I don’t make New Year’s resolutions. I don’t know where I want to be in five years. Hell, I don’t even really know what I want to be when I grow up.
As far as my brain is concerned, goals are things you score, not things you set.
I’m always astounded when I hear people say they knew at age five what they wanted to be when they grew up — and then became that thing. On the one hand, that single-mindedness of purpose speaks of passion; on the other hand it screams lack of imagination. On the other, other hand, people who grow up knowing what path they’re on and not deviating from it are also quite often entirely fulfilled by their chosen career, whether it’s driving trucks or teaching school, so what do I know?
I’ve had two passions in my life — one is for singing, the other is for writing. I was not encouraged to pursue either as a career choice. Some would say if I’d ever really wanted to make a go of one or the other I would have found a way and I suppose that’s fair comment, but the world which informed me said you earned a living first and indulged your passions second. (The world which informed the girl one grade behind me who went on to become an opera singer was obviously an alien planet.)
I thought I was ahead of the game when I went to journalism school — it struck me as the easy way into a career where I’d get paid to write. (Cue the sardonic laughter.)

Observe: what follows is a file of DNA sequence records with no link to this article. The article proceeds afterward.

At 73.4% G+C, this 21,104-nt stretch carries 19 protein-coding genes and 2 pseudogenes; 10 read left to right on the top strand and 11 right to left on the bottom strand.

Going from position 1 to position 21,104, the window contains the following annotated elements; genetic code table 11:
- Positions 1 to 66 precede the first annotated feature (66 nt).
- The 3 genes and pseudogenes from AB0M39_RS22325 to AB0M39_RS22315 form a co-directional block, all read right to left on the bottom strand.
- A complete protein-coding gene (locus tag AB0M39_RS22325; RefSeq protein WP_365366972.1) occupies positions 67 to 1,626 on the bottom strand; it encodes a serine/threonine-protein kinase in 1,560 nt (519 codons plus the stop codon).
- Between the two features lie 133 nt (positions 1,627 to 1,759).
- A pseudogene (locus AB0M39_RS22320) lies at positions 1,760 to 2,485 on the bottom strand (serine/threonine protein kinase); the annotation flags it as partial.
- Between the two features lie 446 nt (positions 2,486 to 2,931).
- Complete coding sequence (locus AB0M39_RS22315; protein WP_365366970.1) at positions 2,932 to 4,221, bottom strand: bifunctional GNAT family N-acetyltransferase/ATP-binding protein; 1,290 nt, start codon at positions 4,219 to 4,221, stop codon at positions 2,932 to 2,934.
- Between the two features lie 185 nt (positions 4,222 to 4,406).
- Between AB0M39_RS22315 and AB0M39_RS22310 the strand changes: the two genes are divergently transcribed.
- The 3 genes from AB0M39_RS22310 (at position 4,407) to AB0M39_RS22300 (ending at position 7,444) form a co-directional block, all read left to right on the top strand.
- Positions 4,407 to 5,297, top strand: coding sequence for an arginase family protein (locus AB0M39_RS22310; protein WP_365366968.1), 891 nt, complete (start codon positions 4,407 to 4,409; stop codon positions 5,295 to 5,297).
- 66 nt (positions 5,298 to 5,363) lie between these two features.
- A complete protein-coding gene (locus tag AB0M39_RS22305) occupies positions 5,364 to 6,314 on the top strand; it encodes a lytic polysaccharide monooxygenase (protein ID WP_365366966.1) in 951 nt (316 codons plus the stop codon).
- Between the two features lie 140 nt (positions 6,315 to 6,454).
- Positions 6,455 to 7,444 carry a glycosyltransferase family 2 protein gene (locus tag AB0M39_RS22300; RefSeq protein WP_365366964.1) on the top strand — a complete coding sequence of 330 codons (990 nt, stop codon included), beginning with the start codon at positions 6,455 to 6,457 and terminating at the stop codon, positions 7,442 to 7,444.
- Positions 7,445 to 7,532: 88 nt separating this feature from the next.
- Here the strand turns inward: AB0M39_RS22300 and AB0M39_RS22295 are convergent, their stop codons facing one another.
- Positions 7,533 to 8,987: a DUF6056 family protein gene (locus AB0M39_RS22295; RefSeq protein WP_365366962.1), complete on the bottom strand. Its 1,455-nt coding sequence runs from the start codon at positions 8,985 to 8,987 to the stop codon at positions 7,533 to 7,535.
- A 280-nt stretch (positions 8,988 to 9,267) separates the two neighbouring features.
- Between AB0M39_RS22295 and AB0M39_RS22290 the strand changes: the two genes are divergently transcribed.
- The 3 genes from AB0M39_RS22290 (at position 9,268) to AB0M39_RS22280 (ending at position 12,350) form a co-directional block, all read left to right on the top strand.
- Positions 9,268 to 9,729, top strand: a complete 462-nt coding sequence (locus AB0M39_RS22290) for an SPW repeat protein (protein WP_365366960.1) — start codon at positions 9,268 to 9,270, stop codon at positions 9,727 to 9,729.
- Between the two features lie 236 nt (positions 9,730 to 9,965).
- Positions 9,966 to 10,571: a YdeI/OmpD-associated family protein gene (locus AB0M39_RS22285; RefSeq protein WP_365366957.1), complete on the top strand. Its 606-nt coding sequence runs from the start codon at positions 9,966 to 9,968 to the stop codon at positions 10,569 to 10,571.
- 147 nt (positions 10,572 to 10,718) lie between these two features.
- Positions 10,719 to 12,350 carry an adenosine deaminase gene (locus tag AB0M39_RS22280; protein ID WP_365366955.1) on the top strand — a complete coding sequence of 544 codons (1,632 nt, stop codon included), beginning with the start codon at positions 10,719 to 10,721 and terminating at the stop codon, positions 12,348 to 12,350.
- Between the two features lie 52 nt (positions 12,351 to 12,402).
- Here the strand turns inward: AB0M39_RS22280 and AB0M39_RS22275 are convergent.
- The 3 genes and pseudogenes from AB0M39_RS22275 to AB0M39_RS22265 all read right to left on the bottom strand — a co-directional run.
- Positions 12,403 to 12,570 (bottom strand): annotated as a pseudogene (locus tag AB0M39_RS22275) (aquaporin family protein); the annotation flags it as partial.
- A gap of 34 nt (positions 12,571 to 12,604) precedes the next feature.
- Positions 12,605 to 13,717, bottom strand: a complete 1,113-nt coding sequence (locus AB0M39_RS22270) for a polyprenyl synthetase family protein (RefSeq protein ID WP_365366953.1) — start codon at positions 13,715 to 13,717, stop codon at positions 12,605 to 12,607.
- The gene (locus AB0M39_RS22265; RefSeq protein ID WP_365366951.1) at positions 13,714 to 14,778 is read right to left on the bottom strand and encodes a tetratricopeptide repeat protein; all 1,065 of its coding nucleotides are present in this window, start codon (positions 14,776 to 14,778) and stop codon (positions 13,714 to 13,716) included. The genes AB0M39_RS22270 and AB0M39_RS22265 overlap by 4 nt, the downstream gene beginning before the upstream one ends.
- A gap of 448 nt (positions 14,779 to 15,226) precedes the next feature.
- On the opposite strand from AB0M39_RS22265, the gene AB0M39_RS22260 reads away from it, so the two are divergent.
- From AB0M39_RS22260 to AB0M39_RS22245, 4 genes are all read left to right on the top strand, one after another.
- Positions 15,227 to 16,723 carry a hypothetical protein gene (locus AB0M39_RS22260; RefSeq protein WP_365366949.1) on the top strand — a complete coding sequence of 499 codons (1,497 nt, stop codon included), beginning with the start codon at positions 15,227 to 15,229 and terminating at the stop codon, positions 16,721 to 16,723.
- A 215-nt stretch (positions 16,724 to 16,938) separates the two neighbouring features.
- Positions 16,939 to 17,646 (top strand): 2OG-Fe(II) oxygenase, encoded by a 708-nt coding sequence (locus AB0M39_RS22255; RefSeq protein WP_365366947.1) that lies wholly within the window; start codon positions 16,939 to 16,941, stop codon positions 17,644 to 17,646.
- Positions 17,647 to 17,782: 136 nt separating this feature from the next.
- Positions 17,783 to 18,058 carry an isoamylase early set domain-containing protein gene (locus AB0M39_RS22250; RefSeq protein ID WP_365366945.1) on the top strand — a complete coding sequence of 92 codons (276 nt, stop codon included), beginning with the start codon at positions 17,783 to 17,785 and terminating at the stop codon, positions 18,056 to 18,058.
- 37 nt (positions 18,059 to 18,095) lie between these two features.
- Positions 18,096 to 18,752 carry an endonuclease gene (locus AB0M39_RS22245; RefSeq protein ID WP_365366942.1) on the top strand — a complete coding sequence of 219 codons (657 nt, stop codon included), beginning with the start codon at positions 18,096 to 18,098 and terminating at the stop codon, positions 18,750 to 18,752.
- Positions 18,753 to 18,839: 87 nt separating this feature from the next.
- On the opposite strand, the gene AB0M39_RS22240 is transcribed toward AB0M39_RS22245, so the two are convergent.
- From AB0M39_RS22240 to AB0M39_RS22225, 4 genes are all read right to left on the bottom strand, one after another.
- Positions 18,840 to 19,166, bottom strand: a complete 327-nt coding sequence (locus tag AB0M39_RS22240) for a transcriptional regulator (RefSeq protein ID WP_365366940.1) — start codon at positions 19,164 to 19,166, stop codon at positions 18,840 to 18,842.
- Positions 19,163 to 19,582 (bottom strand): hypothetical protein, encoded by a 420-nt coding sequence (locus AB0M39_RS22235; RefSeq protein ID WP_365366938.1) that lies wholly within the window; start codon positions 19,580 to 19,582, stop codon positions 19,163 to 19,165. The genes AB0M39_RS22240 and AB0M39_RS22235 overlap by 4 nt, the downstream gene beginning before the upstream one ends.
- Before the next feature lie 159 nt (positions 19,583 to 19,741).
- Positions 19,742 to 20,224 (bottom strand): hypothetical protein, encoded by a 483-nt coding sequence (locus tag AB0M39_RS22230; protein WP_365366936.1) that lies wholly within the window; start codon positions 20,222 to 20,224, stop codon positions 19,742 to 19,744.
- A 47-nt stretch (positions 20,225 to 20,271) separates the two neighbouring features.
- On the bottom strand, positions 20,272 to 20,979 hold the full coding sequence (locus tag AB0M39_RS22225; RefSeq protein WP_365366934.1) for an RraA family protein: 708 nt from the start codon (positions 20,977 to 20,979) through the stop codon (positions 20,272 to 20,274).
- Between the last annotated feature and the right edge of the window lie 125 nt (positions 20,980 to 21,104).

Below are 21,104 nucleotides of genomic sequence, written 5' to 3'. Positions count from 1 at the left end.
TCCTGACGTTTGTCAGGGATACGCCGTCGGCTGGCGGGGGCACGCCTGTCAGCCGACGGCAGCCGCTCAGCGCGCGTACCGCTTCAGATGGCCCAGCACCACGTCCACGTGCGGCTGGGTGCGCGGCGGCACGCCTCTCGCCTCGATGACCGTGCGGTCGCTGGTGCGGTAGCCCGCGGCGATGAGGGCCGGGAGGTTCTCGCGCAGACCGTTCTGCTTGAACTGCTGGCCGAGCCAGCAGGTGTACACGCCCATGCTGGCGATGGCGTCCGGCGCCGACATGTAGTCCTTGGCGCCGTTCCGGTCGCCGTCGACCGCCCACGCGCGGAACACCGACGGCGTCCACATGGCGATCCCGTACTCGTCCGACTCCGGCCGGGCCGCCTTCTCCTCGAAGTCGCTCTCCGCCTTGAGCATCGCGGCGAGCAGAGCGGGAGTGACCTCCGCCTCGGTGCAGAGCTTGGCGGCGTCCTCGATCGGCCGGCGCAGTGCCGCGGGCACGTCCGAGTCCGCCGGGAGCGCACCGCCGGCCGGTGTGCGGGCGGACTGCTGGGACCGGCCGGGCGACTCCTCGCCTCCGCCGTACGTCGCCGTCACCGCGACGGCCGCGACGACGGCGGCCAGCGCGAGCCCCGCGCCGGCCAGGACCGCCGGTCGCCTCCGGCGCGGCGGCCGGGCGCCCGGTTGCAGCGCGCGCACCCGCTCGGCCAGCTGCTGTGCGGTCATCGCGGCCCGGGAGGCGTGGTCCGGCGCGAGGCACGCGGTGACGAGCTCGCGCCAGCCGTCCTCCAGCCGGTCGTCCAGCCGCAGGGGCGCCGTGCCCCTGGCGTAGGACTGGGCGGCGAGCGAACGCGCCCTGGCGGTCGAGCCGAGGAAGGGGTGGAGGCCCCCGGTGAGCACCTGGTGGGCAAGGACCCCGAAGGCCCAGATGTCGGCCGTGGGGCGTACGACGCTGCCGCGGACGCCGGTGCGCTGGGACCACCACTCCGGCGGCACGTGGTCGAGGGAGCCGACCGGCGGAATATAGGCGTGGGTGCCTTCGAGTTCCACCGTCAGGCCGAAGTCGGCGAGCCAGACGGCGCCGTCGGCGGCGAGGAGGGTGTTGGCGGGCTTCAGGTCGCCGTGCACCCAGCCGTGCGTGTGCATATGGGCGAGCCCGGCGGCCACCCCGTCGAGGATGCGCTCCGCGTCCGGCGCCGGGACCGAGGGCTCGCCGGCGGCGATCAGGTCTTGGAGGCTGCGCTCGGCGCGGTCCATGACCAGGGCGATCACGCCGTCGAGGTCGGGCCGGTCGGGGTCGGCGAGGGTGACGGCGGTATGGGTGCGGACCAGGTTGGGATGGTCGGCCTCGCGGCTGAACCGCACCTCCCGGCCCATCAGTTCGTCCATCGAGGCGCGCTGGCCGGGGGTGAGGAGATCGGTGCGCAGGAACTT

To set a goal you need to have a specific outcome in mind, and my desired outcomes are all fairly general — be healthy, be employed, have some mad money, be happy. I am no good at narrowing down — in fact, I become paralyzed by choice, whether it’s movies at the multiplex or European countries I’d like to visit. Turkey, of course. Or maybe Ireland. Russia. Yes, Russia. No — Italy… And don’t forget North Africa… Basically, someone is going to have to force my hand or I’ll never leave this continent.
You also need self-discipline, and here’s another area where I marvel at people, say, Olympic athletes, who’ve achieved discipline at levels a dominatrix would respect. I don’t respond well to discipline when others impose it, and I’m altogether reluctant to cause myself distress of any kind.
Unfortunately for me, looking for work in a downsizing world requires goal-setting skills. The job isn’t your only goal — each of the steps it takes to get there is also a goal: getting up every morning and showering. Eating a good breakfast. Exercising. Sending out X number of resumes a week. Staying current with events in the industry. Talking to your contacts and identifying new ones.
In a perfect world, the goal wouldn’t be just to find any job, it would be to find a job that suits your skills, that pays a little more than enough to live on, is in an industry that you’re not ashamed to represent, and above all will make you happy. That’s easier to do from a place of current employment — layoffs have been known to make you a smidgen less picky.
Still, as long as you can, dare to dream — set the goal, and impose the self-discipline to make it happen. Let me know how that works out for you, I might want to try it.